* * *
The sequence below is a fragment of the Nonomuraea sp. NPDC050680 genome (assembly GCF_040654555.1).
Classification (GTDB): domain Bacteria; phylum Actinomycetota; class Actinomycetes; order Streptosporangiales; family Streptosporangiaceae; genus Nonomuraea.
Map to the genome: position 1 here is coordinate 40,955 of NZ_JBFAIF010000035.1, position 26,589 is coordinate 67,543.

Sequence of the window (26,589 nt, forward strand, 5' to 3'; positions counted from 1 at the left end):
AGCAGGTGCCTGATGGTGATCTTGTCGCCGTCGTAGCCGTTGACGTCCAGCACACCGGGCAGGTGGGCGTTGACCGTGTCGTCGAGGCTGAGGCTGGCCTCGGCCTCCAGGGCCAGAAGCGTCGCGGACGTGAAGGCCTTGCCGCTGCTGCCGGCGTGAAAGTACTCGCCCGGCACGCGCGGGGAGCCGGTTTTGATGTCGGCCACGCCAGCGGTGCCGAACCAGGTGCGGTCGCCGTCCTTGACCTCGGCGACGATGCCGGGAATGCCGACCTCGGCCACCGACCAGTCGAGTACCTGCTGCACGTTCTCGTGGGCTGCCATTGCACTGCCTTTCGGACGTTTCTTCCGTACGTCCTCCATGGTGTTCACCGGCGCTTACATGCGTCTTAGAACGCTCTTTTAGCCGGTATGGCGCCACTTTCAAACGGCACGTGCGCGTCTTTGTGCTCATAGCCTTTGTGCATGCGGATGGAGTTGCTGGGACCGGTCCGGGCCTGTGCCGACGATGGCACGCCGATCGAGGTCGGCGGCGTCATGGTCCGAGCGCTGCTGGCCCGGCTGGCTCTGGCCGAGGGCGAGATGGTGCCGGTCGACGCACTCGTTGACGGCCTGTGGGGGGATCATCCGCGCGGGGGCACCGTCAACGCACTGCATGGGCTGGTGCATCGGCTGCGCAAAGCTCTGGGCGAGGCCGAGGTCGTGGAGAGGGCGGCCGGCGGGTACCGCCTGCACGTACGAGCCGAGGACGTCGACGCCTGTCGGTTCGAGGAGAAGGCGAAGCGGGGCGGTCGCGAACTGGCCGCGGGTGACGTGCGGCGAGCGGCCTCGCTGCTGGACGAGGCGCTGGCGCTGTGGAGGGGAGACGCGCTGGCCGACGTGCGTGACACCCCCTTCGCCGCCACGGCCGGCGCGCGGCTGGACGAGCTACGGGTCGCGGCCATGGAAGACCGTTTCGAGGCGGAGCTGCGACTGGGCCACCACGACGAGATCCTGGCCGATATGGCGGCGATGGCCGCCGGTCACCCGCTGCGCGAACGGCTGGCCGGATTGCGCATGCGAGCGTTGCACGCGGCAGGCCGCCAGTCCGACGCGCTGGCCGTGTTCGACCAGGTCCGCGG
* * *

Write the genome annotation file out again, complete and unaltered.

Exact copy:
The sequence below is a fragment of the Nonomuraea sp. NPDC050680 genome (assembly GCF_040654555.1).
Classification (GTDB): domain Bacteria; phylum Actinomycetota; class Actinomycetes; order Streptosporangiales; family Streptosporangiaceae; genus Nonomuraea.
Map to the genome: position 1 here is coordinate 40,955 of NZ_JBFAIF010000035.1, position 26,589 is coordinate 67,543.

Sequence of the window (26,589 nt, forward strand, 5' to 3'; positions counted from 1 at the left end):
AGCAGGTGCCTGATGGTGATCTTGTCGCCGTCGTAGCCGTTGACGTCCAGCACACCGGGCAGGTGGGCGTTGACCGTGTCGTCGAGGCTGAGGCTGGCCTCGGCCTCCAGGGCCAGAAGCGTCGCGGACGTGAAGGCCTTGCCGCTGCTGCCGGCGTGAAAGTACTCGCCCGGCACGCGCGGGGAGCCGGTTTTGATGTCGGCCACGCCAGCGGTGCCGAACCAGGTGCGGTCGCCGTCCTTGACCTCGGCGACGATGCCGGGAATGCCGACCTCGGCCACCGACCAGTCGAGTACCTGCTGCACGTTCTCGTGGGCTGCCATTGCACTGCCTTTCGGACGTTTCTTCCGTACGTCCTCCATGGTGTTCACCGGCGCTTACATGCGTCTTAGAACGCTCTTTTAGCCGGTATGGCGCCACTTTCAAACGGCACGTGCGCGTCTTTGTGCTCATAGCCTTTGTGCATGCGGATGGAGTTGCTGGGACCGGTCCGGGCCTGTGCCGACGATGGCACGCCGATCGAGGTCGGCGGCGTCATGGTCCGAGCGCTGCTGGCCCGGCTGGCTCTGGCCGAGGGCGAGATGGTGCCGGTCGACGCACTCGTTGACGGCCTGTGGGGGGATCATCCGCGCGGGGGCACCGTCAACGCACTGCATGGGCTGGTGCATCGGCTGCGCAAAGCTCTGGGCGAGGCCGAGGTCGTGGAGAGGGCGGCCGGCGGGTACCGCCTGCACGTACGAGCCGAGGACGTCGACGCCTGTCGGTTCGAGGAGAAGGCGAAGCGGGGCGGTCGCGAACTGGCCGCGGGTGACGTGCGGCGAGCGGCCTCGCTGCTGGACGAGGCGCTGGCGCTGTGGAGGGGAGACGCGCTGGCCGACGTGCGTGACACCCCCTTCGCCGCCACGGCCGGCGCGCGGCTGGACGAGCTACGGGTCGCGGCCATGGAAGACCGTTTCGAGGCGGAGCTGCGACTGGGCCACCACGACGAGATCCTGGCCGATATGGCGGCGATGGCCGCCGGTCACCCGCTGCGCGAACGGCTGGCCGGATTGCGCATGCGAGCGTTGCACGCGGCAGGCCGCCAGTCCGACGCGCTGGCCGTGTTCGACCAGGTCCGCGG